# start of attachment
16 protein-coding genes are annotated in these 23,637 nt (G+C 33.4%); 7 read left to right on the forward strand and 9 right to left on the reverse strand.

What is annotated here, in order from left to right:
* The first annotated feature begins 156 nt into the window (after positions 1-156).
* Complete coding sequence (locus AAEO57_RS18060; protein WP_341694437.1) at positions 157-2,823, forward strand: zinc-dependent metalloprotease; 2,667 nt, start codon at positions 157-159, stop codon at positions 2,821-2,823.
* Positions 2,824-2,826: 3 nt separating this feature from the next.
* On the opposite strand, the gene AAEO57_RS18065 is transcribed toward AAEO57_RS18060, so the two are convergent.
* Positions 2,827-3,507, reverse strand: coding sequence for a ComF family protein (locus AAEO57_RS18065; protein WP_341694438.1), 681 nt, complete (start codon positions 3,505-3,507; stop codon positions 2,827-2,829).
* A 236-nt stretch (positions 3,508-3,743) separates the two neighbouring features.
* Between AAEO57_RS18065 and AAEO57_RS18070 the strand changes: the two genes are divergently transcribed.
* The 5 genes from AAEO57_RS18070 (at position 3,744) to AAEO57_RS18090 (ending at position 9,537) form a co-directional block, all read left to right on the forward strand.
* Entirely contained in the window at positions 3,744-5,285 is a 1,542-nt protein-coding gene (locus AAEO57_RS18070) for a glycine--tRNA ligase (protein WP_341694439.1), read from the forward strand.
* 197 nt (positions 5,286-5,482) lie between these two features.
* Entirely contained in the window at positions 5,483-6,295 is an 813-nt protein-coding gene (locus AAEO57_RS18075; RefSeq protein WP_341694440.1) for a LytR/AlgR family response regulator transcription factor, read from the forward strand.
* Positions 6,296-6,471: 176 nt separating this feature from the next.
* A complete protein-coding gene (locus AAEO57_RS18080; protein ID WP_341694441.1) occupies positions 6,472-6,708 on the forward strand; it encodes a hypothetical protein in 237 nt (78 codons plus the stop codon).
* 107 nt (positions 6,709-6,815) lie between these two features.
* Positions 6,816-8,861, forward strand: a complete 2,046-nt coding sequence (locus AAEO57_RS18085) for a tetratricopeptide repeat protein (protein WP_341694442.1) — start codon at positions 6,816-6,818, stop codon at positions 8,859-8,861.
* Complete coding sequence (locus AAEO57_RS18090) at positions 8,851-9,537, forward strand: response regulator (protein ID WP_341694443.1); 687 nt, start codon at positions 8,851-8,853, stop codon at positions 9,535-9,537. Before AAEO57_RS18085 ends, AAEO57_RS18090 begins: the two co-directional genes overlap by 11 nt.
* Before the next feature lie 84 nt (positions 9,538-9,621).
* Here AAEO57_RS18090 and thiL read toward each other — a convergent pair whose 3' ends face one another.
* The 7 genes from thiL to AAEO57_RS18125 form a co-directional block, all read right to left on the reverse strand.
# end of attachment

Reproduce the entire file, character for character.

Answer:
16 protein-coding genes are annotated in these 23,637 nt (G+C 33.4%); 7 read left to right on the forward strand and 9 right to left on the reverse strand.

What is annotated here, in order from left to right:
* The first annotated feature begins 156 nt into the window (after positions 1-156).
* Complete coding sequence (locus AAEO57_RS18060; protein WP_341694437.1) at positions 157-2,823, forward strand: zinc-dependent metalloprotease; 2,667 nt, start codon at positions 157-159, stop codon at positions 2,821-2,823.
* Positions 2,824-2,826: 3 nt separating this feature from the next.
* On the opposite strand, the gene AAEO57_RS18065 is transcribed toward AAEO57_RS18060, so the two are convergent.
* Positions 2,827-3,507, reverse strand: coding sequence for a ComF family protein (locus AAEO57_RS18065; protein WP_341694438.1), 681 nt, complete (start codon positions 3,505-3,507; stop codon positions 2,827-2,829).
* A 236-nt stretch (positions 3,508-3,743) separates the two neighbouring features.
* Between AAEO57_RS18065 and AAEO57_RS18070 the strand changes: the two genes are divergently transcribed.
* The 5 genes from AAEO57_RS18070 (at position 3,744) to AAEO57_RS18090 (ending at position 9,537) form a co-directional block, all read left to right on the forward strand.
* Entirely contained in the window at positions 3,744-5,285 is a 1,542-nt protein-coding gene (locus AAEO57_RS18070) for a glycine--tRNA ligase (protein WP_341694439.1), read from the forward strand.
* 197 nt (positions 5,286-5,482) lie between these two features.
* Entirely contained in the window at positions 5,483-6,295 is an 813-nt protein-coding gene (locus AAEO57_RS18075; RefSeq protein WP_341694440.1) for a LytR/AlgR family response regulator transcription factor, read from the forward strand.
* Positions 6,296-6,471: 176 nt separating this feature from the next.
* A complete protein-coding gene (locus AAEO57_RS18080; protein ID WP_341694441.1) occupies positions 6,472-6,708 on the forward strand; it encodes a hypothetical protein in 237 nt (78 codons plus the stop codon).
* 107 nt (positions 6,709-6,815) lie between these two features.
* Positions 6,816-8,861, forward strand: a complete 2,046-nt coding sequence (locus AAEO57_RS18085) for a tetratricopeptide repeat protein (protein WP_341694442.1) — start codon at positions 6,816-6,818, stop codon at positions 8,859-8,861.
* Complete coding sequence (locus AAEO57_RS18090) at positions 8,851-9,537, forward strand: response regulator (protein ID WP_341694443.1); 687 nt, start codon at positions 8,851-8,853, stop codon at positions 9,535-9,537. Before AAEO57_RS18085 ends, AAEO57_RS18090 begins: the two co-directional genes overlap by 11 nt.
* Before the next feature lie 84 nt (positions 9,538-9,621).
* Here AAEO57_RS18090 and thiL read toward each other — a convergent pair whose 3' ends face one another.
* The 7 genes from thiL to AAEO57_RS18125 form a co-directional block, all read right to left on the reverse strand.